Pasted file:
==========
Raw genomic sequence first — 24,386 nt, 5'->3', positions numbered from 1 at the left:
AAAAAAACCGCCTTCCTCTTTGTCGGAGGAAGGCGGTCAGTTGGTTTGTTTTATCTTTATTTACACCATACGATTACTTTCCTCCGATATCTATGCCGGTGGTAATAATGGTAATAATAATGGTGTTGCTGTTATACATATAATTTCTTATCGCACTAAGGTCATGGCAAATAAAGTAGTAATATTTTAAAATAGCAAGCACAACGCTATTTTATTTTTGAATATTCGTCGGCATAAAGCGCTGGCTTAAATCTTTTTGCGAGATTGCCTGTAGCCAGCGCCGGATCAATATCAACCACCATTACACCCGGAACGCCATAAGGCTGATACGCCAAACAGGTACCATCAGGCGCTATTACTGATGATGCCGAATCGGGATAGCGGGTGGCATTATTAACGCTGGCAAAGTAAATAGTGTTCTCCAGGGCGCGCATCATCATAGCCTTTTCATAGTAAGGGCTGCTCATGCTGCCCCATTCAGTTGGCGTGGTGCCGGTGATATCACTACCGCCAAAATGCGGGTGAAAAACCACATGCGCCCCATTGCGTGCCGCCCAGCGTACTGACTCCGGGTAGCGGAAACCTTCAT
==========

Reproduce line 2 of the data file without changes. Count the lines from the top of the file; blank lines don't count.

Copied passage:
AAAAAAACCGCCTTCCTCTTTGTCGGAGGAAGGCGGTCAGTTGGTTTGTTTTATCTTTATTTACACCATACGATTACTTTCCTCCGATATCTATGCCGGTGGTAATAATGGTAATAATAATGGTGTTGCTGTTATACATATAATTTCTTATCGCACTAAGGTCATGGCAAATAAAGTAGTAATATTTTAAAATAGCAAGCACAACGCTATTTTATTTTTGAATATTCGTCGGCATAAAGCGCTGGCTTAAATCTTTTTGCGAGATTGCCTGTAGCCAGCGCCGGATCAATATCAACCACCATTACACCCGGAACGCCATAAGGCTGATACGCCAAACAGGTACCATCAGGCGCTATTACTGATGATGCCGAATCGGGATAGCGGGTGGCATTATTAACGCTGGCAAAGTAAATAGTGTTCTCCAGGGCGCGCATCATCATAGCCTTTTCATAGTAAGGGCTGCTCATGCTGCCCCATTCAGTTGGCGTGGTGCCGGTGATATCACTACCGCCAAAATGCGGGTGAAAAACCACATGCGCCCCATTGCGTGCCGCCCAGCGTACTGACTCCGGGTAGCGGAAACCTTCAT